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mini Today's Rolling Cyber Debate Question for Al Gore
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Question: How much money was spent, by your campaign, party, and outside 'independent expenditures', on trying to elect you? What interest group has invested the most in your victory, and why? What is one way you will defy a large donor in office?
Submitted from Amy of Portland, Oregon through washingtonpost.com (11/06/00)

 

Answer from Al Gore:

Ridding Politics Of Special Interest Influence
I do not accept any donations from political action committees (PACs)

and unlike my opponent, I have abided by all spending limits in this campaign. I challenged Governor Bush to forgo all soft money expenditures, but he refused.

Each campaign was provided with approximately $67 million in federal funding for the general election in lieu of donations. My campaign will have exhausted most of these resources by the end of the campaign. I do not coordinate spending with the Democratic Party, and there is no way for me to know how much has been spent by independent groups.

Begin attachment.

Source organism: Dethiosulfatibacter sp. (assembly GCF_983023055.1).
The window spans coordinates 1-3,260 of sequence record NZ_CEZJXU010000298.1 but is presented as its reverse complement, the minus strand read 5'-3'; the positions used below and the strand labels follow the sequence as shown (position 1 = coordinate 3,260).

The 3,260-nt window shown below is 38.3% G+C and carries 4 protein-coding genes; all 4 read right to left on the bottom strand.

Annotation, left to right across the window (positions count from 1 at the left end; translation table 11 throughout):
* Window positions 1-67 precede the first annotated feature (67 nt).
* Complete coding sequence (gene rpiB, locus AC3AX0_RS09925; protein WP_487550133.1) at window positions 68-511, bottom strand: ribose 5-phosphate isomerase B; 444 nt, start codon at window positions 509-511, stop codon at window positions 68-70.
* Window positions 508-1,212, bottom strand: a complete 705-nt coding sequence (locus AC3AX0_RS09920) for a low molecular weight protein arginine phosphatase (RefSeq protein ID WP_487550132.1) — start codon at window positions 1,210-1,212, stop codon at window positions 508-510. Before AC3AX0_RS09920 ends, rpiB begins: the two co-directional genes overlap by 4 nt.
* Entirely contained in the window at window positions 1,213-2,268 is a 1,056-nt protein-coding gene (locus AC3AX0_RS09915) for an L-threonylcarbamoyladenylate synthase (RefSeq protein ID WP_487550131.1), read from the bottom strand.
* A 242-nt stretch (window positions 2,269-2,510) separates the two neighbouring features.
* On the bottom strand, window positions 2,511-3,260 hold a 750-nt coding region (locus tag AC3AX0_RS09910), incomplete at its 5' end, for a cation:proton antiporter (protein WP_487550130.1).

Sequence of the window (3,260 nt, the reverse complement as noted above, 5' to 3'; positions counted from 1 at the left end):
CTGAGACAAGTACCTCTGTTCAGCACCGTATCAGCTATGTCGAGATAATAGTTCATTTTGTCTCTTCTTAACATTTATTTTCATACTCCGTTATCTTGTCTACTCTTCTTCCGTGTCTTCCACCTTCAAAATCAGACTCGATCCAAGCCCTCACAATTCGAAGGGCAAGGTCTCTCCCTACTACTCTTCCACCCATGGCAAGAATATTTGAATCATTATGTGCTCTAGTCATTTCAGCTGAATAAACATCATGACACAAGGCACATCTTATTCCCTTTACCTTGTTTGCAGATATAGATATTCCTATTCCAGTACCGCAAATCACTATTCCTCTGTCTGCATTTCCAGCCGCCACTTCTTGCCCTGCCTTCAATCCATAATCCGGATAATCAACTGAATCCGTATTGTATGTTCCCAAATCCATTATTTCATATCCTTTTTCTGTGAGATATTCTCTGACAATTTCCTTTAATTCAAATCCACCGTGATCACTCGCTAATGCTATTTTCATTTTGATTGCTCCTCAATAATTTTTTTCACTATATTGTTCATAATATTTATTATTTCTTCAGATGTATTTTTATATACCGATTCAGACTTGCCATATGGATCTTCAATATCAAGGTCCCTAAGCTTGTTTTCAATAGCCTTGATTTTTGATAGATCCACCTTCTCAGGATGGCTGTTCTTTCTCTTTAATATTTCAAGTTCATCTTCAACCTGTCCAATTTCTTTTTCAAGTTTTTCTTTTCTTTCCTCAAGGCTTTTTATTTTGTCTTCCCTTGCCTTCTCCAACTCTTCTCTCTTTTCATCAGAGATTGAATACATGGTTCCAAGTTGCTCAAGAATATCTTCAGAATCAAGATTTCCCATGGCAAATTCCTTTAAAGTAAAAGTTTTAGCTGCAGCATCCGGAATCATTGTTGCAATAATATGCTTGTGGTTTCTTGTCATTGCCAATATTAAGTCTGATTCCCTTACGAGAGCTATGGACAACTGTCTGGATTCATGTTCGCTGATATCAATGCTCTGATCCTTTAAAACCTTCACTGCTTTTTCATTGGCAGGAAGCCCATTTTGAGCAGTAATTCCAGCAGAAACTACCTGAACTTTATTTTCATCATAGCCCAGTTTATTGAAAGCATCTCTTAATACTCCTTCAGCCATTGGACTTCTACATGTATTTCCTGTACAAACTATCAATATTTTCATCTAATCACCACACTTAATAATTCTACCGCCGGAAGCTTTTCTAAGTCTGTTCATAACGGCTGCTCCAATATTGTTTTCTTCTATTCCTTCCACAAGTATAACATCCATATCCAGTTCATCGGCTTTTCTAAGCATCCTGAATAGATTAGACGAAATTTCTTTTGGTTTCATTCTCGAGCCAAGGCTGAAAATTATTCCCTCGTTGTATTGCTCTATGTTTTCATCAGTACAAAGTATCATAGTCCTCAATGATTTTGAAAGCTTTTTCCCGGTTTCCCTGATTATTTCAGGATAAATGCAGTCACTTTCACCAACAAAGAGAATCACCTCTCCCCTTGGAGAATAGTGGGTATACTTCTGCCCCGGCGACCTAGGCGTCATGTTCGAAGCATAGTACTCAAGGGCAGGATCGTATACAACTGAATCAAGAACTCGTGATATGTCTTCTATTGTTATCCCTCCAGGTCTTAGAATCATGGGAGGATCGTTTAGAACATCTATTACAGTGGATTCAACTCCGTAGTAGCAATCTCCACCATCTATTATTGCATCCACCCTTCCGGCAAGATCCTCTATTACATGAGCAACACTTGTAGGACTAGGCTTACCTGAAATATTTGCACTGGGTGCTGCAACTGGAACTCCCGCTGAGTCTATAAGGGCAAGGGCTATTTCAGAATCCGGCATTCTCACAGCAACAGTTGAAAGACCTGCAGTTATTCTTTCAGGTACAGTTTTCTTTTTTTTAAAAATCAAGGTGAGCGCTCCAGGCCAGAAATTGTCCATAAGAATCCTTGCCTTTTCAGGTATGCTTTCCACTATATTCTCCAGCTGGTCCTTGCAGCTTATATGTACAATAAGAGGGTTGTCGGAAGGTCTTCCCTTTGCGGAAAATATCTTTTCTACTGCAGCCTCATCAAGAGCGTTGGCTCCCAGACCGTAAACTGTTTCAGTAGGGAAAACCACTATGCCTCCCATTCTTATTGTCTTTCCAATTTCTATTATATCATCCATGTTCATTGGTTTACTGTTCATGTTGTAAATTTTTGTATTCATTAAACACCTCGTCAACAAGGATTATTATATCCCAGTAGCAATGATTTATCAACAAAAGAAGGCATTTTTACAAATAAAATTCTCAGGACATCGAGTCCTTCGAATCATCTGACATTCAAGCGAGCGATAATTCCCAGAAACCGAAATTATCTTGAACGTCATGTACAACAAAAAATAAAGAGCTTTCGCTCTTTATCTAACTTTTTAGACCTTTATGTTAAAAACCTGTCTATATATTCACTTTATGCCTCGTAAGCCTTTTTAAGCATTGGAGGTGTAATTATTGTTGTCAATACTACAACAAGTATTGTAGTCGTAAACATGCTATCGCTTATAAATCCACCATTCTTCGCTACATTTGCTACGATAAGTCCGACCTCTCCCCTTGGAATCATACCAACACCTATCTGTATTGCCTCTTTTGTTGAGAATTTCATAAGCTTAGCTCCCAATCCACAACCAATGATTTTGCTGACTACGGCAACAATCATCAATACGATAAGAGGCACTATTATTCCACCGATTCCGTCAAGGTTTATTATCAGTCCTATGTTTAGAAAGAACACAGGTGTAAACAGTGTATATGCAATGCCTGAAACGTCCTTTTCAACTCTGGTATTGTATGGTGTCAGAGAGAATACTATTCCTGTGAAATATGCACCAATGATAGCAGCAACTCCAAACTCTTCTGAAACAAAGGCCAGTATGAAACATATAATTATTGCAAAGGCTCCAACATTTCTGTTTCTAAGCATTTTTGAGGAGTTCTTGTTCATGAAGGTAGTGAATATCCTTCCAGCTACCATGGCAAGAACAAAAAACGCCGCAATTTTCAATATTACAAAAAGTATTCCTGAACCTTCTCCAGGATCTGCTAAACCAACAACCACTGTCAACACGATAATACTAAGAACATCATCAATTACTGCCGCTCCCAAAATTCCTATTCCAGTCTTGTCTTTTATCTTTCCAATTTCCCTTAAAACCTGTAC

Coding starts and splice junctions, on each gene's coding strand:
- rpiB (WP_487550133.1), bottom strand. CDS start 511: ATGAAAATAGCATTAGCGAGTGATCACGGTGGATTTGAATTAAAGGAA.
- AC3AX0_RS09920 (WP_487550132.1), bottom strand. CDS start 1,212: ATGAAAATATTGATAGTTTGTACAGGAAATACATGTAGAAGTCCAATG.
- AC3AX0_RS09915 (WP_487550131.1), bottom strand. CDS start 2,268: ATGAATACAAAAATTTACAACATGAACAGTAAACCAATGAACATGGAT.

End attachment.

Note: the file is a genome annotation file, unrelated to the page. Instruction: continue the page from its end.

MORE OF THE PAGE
During the primary, when candidates raise much of their own resources, the vast majority of my contributions came from citizens not affiliated with any interest group.

I think we need to rid politics of the powerful influence of special interests. The McCain-Feingold bill to ban soft money from politics and reform the campaign finance system will be the very first bill my administration sends to Congress. There are some big choices at stake in tomorrow's election. My opponent does not support the McCain-Feingold legislation. He does not support a ban on soft money.

As president, I will take on the powerful insurance industry, the HMOs and the big drug companies. My opponent supports a Patients' Bill of Rights that is backed by the insurance industry and leaves out 135 million Americans. He supports a prescription drug benefit backed by the drug industry that forces seniors into HMOs. He has raised and spent more money in this campaign than any politician in history, much from special interest groups.

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